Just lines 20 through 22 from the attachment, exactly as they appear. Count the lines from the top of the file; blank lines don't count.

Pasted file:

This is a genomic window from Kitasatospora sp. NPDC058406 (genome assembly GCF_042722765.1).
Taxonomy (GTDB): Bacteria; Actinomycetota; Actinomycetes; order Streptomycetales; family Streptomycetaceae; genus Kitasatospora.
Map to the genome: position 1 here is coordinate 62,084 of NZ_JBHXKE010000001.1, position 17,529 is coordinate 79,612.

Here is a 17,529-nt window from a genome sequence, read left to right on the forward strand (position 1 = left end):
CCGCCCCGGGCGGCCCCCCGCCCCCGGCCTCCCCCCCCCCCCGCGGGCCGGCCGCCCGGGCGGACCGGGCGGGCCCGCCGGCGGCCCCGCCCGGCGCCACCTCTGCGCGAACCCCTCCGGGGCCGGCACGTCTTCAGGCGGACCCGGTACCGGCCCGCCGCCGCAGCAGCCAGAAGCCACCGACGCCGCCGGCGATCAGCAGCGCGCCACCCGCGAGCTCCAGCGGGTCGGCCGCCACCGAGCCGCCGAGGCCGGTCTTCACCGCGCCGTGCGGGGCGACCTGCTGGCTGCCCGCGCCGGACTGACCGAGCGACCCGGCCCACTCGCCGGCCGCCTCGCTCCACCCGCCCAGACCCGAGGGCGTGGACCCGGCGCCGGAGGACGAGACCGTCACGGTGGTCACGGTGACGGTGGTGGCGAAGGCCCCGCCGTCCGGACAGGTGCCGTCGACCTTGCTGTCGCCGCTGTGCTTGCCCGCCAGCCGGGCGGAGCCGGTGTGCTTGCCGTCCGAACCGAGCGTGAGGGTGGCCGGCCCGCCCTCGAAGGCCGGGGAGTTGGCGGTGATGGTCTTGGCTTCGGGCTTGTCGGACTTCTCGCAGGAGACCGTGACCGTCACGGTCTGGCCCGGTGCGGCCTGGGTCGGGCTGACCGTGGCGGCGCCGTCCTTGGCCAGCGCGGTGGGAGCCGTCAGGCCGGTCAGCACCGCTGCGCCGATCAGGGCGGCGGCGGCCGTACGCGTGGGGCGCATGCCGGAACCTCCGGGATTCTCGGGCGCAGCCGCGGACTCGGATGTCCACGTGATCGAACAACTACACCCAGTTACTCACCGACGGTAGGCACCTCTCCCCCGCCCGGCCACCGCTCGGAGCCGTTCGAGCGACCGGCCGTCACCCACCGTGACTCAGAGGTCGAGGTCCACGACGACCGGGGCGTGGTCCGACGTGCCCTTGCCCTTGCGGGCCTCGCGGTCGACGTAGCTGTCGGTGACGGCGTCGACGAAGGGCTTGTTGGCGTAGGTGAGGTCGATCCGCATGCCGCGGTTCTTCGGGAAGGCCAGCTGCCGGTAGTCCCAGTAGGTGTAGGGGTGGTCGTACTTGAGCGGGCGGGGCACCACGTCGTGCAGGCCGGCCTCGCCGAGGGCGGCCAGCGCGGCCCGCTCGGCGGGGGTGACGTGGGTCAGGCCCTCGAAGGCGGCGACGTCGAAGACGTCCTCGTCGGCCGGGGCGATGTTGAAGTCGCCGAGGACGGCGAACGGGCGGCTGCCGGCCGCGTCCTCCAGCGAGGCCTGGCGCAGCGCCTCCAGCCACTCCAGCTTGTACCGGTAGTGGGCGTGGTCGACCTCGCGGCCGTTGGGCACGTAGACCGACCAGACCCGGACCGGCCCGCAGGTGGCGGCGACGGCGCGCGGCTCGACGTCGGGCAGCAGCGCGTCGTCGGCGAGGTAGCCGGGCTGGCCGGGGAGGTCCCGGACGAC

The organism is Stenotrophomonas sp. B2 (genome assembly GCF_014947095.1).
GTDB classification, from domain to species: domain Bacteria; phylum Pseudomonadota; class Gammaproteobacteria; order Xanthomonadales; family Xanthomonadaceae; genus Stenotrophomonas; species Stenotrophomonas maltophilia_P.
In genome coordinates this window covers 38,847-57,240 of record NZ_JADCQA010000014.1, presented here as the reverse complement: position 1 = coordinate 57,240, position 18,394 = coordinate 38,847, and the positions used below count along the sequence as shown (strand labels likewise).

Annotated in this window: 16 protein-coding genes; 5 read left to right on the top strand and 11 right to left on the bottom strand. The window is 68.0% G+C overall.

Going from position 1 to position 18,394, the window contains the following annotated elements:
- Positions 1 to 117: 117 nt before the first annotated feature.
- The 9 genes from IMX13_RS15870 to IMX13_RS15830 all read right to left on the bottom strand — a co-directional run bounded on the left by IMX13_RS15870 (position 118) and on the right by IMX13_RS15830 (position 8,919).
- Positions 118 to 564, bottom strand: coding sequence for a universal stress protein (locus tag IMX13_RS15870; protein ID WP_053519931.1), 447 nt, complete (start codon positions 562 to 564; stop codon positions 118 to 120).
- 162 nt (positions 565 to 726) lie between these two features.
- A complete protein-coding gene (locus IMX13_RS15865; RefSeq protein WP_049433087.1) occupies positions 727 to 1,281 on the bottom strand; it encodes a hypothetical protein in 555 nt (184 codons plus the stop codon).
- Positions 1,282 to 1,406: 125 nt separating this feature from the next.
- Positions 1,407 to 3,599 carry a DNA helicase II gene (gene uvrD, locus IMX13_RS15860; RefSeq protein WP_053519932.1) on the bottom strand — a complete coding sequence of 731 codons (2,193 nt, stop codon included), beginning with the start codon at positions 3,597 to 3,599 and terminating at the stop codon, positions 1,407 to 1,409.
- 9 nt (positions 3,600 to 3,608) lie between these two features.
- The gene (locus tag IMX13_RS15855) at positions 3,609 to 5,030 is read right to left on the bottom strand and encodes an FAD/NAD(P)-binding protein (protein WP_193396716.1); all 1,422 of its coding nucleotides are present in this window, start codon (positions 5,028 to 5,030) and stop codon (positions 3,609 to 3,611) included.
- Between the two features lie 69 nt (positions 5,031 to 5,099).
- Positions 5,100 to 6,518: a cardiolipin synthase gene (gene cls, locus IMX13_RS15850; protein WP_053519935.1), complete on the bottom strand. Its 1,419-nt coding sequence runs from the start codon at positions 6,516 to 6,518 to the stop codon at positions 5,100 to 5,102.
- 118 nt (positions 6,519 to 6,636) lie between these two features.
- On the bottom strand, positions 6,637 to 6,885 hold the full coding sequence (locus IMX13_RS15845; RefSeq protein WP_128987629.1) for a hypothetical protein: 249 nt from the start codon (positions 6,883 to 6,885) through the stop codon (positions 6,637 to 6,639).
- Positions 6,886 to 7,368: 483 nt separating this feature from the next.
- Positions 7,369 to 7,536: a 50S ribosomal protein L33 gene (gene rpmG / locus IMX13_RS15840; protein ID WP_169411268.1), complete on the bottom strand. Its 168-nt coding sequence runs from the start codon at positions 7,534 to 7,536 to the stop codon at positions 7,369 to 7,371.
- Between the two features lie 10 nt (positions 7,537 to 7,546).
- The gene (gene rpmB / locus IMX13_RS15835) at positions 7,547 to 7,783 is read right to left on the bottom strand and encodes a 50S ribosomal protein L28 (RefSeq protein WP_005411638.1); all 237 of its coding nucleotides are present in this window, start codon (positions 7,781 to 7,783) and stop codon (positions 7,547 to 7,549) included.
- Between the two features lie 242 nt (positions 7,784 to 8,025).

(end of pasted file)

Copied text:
- Between the two features lie 69 nt (positions 5,031 to 5,099).
- Positions 5,100 to 6,518: a cardiolipin synthase gene (gene cls, locus IMX13_RS15850; protein WP_053519935.1), complete on the bottom strand. Its 1,419-nt coding sequence runs from the start codon at positions 6,516 to 6,518 to the stop codon at positions 5,100 to 5,102.
- 118 nt (positions 6,519 to 6,636) lie between these two features.